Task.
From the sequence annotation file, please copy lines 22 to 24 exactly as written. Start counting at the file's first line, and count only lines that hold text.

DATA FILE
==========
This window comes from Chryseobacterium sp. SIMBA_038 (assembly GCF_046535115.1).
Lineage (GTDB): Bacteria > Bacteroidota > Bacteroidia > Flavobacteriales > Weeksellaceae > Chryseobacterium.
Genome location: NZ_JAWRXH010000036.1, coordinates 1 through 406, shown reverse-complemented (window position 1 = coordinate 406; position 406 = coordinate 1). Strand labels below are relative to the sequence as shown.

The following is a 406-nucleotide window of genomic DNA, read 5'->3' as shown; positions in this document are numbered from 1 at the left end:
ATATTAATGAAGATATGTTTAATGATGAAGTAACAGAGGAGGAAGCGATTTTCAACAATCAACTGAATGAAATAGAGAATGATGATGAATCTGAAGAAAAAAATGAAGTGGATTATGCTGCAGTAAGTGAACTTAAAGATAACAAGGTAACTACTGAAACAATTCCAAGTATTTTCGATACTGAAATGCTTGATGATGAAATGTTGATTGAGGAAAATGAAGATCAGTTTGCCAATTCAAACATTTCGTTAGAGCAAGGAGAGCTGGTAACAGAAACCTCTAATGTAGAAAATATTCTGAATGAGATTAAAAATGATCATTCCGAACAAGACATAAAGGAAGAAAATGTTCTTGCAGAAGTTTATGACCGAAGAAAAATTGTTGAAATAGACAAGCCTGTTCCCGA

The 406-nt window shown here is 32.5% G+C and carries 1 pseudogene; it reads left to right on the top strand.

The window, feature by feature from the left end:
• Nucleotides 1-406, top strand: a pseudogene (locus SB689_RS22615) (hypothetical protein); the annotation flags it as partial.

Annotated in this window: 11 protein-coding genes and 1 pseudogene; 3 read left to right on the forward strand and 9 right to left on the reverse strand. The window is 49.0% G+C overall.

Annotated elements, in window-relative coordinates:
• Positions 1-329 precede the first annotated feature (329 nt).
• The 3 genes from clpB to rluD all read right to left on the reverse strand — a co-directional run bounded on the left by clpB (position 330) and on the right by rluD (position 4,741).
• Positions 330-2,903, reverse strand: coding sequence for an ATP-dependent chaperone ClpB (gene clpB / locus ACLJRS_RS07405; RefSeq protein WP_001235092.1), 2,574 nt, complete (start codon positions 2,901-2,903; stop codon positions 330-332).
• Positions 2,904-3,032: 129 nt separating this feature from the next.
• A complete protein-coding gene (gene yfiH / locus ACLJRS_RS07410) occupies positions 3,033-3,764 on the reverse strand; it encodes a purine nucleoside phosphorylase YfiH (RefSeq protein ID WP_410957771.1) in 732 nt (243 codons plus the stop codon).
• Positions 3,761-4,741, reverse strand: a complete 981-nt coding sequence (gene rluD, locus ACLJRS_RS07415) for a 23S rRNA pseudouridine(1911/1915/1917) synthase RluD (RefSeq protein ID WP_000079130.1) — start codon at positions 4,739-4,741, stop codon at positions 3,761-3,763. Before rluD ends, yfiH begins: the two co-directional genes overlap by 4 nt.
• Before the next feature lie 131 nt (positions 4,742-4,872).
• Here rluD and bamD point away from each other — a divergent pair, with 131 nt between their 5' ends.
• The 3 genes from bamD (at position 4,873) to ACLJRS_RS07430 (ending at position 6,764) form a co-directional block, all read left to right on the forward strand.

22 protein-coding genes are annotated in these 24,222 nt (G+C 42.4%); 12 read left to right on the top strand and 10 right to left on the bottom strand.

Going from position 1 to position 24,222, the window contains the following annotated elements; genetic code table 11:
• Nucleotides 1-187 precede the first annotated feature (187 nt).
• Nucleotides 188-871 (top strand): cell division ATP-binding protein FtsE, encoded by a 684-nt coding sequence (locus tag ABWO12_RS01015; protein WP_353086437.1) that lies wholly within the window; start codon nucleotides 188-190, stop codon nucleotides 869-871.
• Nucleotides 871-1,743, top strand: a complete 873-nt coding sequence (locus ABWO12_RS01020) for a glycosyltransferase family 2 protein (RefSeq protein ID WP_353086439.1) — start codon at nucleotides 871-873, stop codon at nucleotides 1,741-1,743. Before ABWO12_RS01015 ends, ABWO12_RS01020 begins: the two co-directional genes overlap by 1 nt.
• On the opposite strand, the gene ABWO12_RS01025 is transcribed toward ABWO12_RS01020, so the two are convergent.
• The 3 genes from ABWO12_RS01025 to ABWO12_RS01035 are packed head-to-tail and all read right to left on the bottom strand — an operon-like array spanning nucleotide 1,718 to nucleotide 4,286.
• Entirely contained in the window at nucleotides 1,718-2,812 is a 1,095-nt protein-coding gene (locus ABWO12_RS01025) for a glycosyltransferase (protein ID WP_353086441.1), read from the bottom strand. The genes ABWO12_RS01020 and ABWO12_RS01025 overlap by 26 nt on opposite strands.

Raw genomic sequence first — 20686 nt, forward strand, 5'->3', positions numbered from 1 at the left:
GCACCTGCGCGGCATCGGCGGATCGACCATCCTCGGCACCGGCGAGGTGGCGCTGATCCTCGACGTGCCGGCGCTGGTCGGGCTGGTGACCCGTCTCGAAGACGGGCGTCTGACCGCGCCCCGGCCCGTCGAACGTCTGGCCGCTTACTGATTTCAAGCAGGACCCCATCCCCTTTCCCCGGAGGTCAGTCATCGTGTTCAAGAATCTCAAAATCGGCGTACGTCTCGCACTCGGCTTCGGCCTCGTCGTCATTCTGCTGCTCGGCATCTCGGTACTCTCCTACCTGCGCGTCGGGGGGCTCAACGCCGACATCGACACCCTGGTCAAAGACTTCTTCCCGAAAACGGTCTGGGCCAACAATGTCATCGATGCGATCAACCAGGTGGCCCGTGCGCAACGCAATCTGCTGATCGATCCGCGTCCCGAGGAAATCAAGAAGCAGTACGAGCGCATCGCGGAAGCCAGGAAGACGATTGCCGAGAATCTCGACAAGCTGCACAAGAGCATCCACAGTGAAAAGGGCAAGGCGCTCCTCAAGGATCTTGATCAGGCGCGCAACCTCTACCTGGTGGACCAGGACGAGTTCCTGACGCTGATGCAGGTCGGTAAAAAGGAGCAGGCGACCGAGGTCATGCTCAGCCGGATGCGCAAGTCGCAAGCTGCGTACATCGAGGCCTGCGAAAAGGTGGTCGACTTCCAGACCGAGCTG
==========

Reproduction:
• Nucleotides 1-187 precede the first annotated feature (187 nt).
• Nucleotides 188-871 (top strand): cell division ATP-binding protein FtsE, encoded by a 684-nt coding sequence (locus tag ABWO12_RS01015; protein WP_353086437.1) that lies wholly within the window; start codon nucleotides 188-190, stop codon nucleotides 869-871.
• Nucleotides 871-1,743, top strand: a complete 873-nt coding sequence (locus ABWO12_RS01020) for a glycosyltransferase family 2 protein (RefSeq protein ID WP_353086439.1) — start codon at nucleotides 871-873, stop codon at nucleotides 1,741-1,743. Before ABWO12_RS01015 ends, ABWO12_RS01020 begins: the two co-directional genes overlap by 1 nt.